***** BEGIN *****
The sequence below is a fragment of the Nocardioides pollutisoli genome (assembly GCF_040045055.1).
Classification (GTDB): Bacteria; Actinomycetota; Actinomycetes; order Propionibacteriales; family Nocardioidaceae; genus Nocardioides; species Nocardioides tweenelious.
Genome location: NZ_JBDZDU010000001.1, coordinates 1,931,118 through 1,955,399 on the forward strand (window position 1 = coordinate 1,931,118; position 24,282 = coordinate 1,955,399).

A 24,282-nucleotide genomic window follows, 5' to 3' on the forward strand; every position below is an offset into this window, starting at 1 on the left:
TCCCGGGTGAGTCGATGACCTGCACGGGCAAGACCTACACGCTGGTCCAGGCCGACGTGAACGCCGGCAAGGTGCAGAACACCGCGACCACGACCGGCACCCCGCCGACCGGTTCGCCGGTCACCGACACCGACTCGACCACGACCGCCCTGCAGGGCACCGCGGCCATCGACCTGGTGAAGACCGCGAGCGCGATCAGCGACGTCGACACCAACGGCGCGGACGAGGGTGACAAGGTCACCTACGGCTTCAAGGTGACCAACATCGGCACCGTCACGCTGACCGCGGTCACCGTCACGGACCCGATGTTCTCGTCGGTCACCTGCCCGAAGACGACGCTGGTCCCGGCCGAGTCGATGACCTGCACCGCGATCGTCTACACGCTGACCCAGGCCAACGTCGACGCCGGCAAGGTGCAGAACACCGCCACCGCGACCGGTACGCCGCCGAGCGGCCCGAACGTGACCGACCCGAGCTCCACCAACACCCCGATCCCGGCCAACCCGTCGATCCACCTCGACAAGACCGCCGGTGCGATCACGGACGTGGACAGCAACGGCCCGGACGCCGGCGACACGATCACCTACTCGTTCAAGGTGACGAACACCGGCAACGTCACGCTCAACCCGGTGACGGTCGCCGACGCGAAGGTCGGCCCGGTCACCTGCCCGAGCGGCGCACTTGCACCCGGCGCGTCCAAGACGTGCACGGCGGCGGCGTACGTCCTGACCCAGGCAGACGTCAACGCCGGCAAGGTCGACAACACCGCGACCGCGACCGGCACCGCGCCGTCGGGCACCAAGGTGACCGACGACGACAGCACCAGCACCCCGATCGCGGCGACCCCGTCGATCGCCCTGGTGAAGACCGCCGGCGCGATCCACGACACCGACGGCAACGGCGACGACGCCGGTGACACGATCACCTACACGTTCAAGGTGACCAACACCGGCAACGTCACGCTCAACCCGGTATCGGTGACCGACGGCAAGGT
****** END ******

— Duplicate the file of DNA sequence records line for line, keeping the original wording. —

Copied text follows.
The sequence below is a fragment of the Nocardioides pollutisoli genome (assembly GCF_040045055.1).
Classification (GTDB): Bacteria; Actinomycetota; Actinomycetes; order Propionibacteriales; family Nocardioidaceae; genus Nocardioides; species Nocardioides tweenelious.
Genome location: NZ_JBDZDU010000001.1, coordinates 1,931,118 through 1,955,399 on the forward strand (window position 1 = coordinate 1,931,118; position 24,282 = coordinate 1,955,399).

A 24,282-nucleotide genomic window follows, 5' to 3' on the forward strand; every position below is an offset into this window, starting at 1 on the left:
TCCCGGGTGAGTCGATGACCTGCACGGGCAAGACCTACACGCTGGTCCAGGCCGACGTGAACGCCGGCAAGGTGCAGAACACCGCGACCACGACCGGCACCCCGCCGACCGGTTCGCCGGTCACCGACACCGACTCGACCACGACCGCCCTGCAGGGCACCGCGGCCATCGACCTGGTGAAGACCGCGAGCGCGATCAGCGACGTCGACACCAACGGCGCGGACGAGGGTGACAAGGTCACCTACGGCTTCAAGGTGACCAACATCGGCACCGTCACGCTGACCGCGGTCACCGTCACGGACCCGATGTTCTCGTCGGTCACCTGCCCGAAGACGACGCTGGTCCCGGCCGAGTCGATGACCTGCACCGCGATCGTCTACACGCTGACCCAGGCCAACGTCGACGCCGGCAAGGTGCAGAACACCGCCACCGCGACCGGTACGCCGCCGAGCGGCCCGAACGTGACCGACCCGAGCTCCACCAACACCCCGATCCCGGCCAACCCGTCGATCCACCTCGACAAGACCGCCGGTGCGATCACGGACGTGGACAGCAACGGCCCGGACGCCGGCGACACGATCACCTACTCGTTCAAGGTGACGAACACCGGCAACGTCACGCTCAACCCGGTGACGGTCGCCGACGCGAAGGTCGGCCCGGTCACCTGCCCGAGCGGCGCACTTGCACCCGGCGCGTCCAAGACGTGCACGGCGGCGGCGTACGTCCTGACCCAGGCAGACGTCAACGCCGGCAAGGTCGACAACACCGCGACCGCGACCGGCACCGCGCCGTCGGGCACCAAGGTGACCGACGACGACAGCACCAGCACCCCGATCGCGGCGACCCCGTCGATCGCCCTGGTGAAGACCGCCGGCGCGATCCACGACACCGACGGCAACGGCGACGACGCCGGTGACACGATCACCTACACGTTCAAGGTGACCAACACCGGCAACGTCACGCTCAACCCGGTATCGGTGACCGACGGCAAGGT